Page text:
You’ve played a lot with pattern and design in your work. How did you
approach this project for W?
PRUITT: I’m interested in the arc of a project—how it starts with a singular focus. In this case it was the panda bear, this black and white animal that teeters on the brink of extinction. It’s been 11 years since my very first panda painting. I had this idea of mixing the panda with other black and white animals, because I think the panda looks this way so that it can camouflage into the environment. So I took that idea literally, thinking about fashion and patterns that are created by the human mind and hand, and I mixed it all together. I also thought about the biblical concept of when the lion lies down with the lamb, then there will be world peace. I could be misquoting, and I’m not the kind of person who ever actually goes back and does the research to see if he’s gotten it right. I was just thinking about this notion of animals and patterns that don’t necessarily go together. And then Chloë is this kind of Dian Fossey, with her career as an actress. She’s very comfortable inhabiting roles. I saw her as playing a benevolent ringleader in this world of creatures and becoming one herself, wearing black and white clashing patterns. Chloë was perfect because she’s known for not being afraid of fashion. So it just seemed like a good chance to do a project again and maybe wash away the bad memories of that haircut from 17 years ago.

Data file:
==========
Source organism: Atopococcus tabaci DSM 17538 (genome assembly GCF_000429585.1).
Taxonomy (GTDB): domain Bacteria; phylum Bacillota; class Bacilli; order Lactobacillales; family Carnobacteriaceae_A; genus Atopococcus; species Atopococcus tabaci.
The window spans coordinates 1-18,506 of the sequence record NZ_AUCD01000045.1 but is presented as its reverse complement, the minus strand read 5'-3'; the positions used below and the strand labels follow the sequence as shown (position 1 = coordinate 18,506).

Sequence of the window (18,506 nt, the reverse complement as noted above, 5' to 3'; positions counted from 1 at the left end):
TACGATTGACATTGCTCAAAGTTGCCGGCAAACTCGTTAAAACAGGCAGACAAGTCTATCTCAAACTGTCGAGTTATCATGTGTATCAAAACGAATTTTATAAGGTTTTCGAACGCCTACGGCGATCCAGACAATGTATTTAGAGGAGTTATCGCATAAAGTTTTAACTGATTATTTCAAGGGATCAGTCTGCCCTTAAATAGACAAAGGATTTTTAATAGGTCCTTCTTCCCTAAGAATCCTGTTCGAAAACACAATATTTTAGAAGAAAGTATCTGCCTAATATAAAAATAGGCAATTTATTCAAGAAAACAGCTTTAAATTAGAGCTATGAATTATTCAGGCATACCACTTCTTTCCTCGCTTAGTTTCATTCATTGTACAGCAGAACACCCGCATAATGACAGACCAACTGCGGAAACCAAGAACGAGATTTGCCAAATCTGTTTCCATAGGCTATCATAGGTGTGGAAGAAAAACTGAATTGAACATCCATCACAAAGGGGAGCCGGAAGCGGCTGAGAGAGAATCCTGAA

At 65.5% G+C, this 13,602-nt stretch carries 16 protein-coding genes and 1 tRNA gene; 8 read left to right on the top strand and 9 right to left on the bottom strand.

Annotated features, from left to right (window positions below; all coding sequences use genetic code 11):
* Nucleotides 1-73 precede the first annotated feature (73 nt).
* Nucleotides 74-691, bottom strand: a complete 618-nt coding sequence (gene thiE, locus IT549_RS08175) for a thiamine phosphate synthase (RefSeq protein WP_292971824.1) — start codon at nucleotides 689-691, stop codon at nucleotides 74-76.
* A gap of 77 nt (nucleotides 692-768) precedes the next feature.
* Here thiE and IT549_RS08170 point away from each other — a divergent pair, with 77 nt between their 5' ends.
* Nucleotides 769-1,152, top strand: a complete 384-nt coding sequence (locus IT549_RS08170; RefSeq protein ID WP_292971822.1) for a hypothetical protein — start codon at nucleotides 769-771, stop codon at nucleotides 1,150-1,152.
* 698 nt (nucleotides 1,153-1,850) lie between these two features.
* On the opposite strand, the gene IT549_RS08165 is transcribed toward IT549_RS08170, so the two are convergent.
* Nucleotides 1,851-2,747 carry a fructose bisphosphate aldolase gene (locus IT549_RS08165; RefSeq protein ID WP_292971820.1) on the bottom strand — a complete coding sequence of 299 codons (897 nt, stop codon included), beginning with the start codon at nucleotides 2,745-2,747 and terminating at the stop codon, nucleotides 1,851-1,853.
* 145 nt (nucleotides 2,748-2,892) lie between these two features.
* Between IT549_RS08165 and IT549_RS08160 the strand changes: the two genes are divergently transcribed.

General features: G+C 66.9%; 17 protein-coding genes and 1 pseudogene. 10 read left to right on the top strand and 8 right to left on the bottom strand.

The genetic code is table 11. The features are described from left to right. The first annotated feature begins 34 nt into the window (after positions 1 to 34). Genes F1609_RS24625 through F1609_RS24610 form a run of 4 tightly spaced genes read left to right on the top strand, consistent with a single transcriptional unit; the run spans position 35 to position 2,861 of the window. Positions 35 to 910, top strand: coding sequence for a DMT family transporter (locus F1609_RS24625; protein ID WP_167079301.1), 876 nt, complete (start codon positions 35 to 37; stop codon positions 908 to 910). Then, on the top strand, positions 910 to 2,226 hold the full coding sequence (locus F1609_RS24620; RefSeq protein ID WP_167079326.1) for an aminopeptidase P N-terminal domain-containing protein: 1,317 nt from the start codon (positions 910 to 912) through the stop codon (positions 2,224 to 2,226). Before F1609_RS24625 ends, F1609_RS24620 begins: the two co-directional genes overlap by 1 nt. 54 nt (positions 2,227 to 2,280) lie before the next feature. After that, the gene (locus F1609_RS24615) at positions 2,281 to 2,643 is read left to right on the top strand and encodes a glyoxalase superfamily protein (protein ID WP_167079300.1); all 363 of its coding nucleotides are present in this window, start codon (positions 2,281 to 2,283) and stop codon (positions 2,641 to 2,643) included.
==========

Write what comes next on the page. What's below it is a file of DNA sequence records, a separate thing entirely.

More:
SEVIGNY: For me, corralling the animals was difficult. There were a lot of creatures and a lot of people handling them. I felt like I let everybody down because I couldn’t hold the chicken. There was this tableau, and I was just another creature in it, just another piece of pattern.
PRUITT: It is. You would never know it by looking at me, but I’m totally into fashion, and I love to follow it. It’s sort of like a fat guy who watches sports on TV on the weekends.
There were moments that reminded
me so much of the Cecil Beaton Ascot scene in My Fair Lady. It was a
contemporary version of that.
PRUITT: I thought it was like that, too, but I didn’t plan it that way. As it was happening, it was like, Wow! This seems like something very familiar.
SEVIGNY: I’ve never seen My Fair Lady. It’s Audrey Hepburn, right? I can’t stand Audrey Hepburn. It’s this character she created in Breakfast at Tiffany’s—a comic kind of New York City character. I don’t know, for me it’s just vapid. It irritates me.